The Energy Efficiency Directive and Possible Implications on the EU ETS

At present, energy efficiency is considered one of the most crucial pillars to EU policy.  The more efficiently energy is consumed and produced, the higher the possibilities for cost reductions at consumer as well as at industry level.  Furthermore, savings can then lead to increased competitiveness of industry and the EU economy as a whole.  By 2008, the EU recognised that the 20-20-20 target of a 20% reduction in energy consumption would not be met.  Previously, energy efficiency targets were not transferred into binding legislation – this resulted in slippage and underperformance. In order to tackle this problem with a more fundamental approach, the EU agreed to put together an ambitious plan to meet this goal.   The result was the Energy Efficiency Directive (EED) of 2012.

The EED came into effect in December 2013 with all member states expected to enforce the required measures by the summer of 2014.  It aims to fill the gap between existing framework directives and national policies on energy efficiency.  The main objective of the directive is to ensure the implementation of additional measures that will enable the 2020 goal to be achieved. Measures, which focus on utilities and building, that are key to the EED include:

  • Renovation of 3% of the total floor areas of public sector buildings each year[1]
  • Energy audits and management plans for large companies[2]
  • The requirement of energy companies to reduce energy sales by 1.5% every year among their customers. To reach this target, improvements such as combined heat and power generation, fitting double-glazed windows and insulation for roofs have been proposed.

As with the introduction of any new policy, there has been discussion of how the EED will affect existing directives aimed at reducing emissions levels within the EU.  The impact of the EED on the EU ÊTS – the World’s leading emissions trading scheme – has been highlighted as a cause for concern.

As implementation of the EED is predicted to lead to overall reduced energy consumption, this will in turn cause a reduction in carbon emission levels (a similar scenario has already been experienced during recent economic downturn when overall output declined).  A reduction in emissions levels and demand in the market would have knock-on effect of reducing the scarcity and the price of allowances on the carbon market.  Model scenarios commissioned by the EC, have shown that in some cases carbon prices could drop to zero – causing the market to collapse and the savings made by the EED to be reversed.  This has led to calls for the EUs “business-as-usual” strategy to be examined more closely.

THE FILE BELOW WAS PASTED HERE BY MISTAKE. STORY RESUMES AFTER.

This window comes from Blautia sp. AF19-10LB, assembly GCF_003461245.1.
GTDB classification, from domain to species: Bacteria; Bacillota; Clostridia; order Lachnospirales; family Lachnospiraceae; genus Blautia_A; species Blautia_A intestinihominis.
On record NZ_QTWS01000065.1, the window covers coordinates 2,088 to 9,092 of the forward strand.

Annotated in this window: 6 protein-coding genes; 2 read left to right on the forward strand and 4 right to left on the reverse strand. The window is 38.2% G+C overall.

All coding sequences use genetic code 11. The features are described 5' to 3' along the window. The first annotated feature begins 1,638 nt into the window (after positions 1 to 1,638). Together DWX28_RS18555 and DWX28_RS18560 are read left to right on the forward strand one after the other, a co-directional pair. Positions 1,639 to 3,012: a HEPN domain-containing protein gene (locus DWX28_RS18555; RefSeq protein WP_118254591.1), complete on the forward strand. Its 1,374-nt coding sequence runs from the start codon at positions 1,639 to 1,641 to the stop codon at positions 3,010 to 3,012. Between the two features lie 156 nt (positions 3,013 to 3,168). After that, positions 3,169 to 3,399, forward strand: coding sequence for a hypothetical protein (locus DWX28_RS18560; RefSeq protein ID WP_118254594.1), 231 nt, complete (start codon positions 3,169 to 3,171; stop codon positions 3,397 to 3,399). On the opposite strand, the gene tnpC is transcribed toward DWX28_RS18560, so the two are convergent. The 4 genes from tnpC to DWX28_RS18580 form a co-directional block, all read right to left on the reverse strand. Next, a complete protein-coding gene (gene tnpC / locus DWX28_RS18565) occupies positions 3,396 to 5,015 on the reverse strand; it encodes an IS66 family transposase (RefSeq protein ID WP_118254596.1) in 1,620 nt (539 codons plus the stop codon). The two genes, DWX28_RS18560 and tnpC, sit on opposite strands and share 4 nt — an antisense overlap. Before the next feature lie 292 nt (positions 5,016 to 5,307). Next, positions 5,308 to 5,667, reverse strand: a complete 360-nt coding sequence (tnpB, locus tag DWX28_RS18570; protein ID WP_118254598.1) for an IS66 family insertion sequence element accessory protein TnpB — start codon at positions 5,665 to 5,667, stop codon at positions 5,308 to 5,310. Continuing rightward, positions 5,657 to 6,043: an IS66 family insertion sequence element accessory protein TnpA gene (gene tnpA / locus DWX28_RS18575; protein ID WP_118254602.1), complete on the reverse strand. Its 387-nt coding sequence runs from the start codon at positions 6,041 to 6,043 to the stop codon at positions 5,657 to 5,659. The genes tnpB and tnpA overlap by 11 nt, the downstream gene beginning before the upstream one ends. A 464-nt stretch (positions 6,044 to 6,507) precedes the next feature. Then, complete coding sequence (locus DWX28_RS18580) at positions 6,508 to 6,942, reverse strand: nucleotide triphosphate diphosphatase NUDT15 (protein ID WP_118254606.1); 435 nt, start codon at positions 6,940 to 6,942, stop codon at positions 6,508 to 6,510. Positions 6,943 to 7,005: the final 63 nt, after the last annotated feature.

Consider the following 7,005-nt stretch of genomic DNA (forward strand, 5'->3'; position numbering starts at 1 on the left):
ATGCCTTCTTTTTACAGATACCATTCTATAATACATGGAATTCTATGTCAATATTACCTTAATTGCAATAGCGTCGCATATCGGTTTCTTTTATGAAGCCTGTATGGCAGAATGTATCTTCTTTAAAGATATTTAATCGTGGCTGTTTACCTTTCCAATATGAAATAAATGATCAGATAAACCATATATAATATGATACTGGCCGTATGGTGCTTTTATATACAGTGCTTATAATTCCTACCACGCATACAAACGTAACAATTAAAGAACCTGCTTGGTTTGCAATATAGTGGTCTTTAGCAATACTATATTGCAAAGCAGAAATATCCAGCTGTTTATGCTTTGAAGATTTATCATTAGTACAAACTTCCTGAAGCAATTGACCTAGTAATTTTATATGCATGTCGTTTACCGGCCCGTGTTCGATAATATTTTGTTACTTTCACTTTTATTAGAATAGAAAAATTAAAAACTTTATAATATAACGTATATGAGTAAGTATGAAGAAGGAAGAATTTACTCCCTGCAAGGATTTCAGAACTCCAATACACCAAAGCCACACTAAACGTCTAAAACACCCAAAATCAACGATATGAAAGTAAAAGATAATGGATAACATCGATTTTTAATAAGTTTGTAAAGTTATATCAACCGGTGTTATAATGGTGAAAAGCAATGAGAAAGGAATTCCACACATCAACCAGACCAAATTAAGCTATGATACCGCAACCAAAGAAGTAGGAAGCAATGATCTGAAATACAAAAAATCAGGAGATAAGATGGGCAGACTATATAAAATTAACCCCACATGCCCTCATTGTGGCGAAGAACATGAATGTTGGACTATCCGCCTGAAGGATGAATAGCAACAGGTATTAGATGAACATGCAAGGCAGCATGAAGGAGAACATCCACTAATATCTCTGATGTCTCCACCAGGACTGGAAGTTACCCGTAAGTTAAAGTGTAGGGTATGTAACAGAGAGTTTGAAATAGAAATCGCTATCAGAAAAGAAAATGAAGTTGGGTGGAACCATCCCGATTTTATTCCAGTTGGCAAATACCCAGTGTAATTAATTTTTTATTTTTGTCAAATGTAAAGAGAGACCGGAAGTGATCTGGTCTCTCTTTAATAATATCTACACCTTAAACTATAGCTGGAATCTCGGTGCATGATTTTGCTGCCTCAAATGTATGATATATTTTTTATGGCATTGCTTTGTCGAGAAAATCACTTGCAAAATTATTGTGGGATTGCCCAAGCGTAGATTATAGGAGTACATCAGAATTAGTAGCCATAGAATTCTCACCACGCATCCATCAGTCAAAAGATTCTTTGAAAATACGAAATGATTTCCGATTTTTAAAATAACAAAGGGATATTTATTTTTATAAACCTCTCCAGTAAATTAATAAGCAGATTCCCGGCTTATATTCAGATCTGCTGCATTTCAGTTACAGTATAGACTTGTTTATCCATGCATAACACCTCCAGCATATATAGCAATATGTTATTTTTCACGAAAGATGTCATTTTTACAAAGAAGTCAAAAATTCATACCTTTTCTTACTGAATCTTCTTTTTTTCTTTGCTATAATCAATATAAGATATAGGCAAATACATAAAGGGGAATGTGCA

The EU has recognised the challenges that this poses and state that it is committed to monitor the situation carefully.  The EC has suggested lowering the cap at a higher rate (2.2%) from 2021 on a yearly basis as part of their 2030 targets, however this has been criticized for the time it would take to reduce the surplus. There have however been increasing calls for direct action and for adjustments to be made to the ETS in order to allow it to adequately accommodate the EED in both the medium and long term.  Many have called for the strengthening of the ETS cap to counterbalance the effect of increased allowances being issued through EED based initiatives. Others have called for permits to be withheld from the next ETS phase.  The UK based carbon think-tank “Sandbag” has recommended that the ETS set aside 1.4 billion tonnes of permits rather than “backload” from phase three to increase competitiveness within the market.  To date, the EU has

In order to accelerate the EUs energy efficiency drive, the EED would appear to be an appropriate device – energy efficiency measures can be made relatively inexpensively and have a positive economic impact. As the supply of allowances is fixed years in advance, it is difficult to calculate the exact impact and prepare for unknown variables such as EED on the ETS.  However, evidence suggests that that the ETS will need to adapt in order to maintain a buoyant market.

[1] Article 5, Understanding the energy efficiency directive

[2] Article 7, Understanding the energy efficiency directive


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CSR in SMEs – A Force from Within

When discussing CSR in business, a commonly held belief is that this can only be confined to larger corporations who have the capacity to run and fund a dedicated department. Due to their low margins and comparatively small sphere of influence, SMEs are often overlooked in this area. Could this be true? Are SMEs capable of adopting CSR into their strategies? Recent seminars at EOI as well as research into this topic, show that CSR can be just as relevant, if not more so, to the overall strategy of SMEs.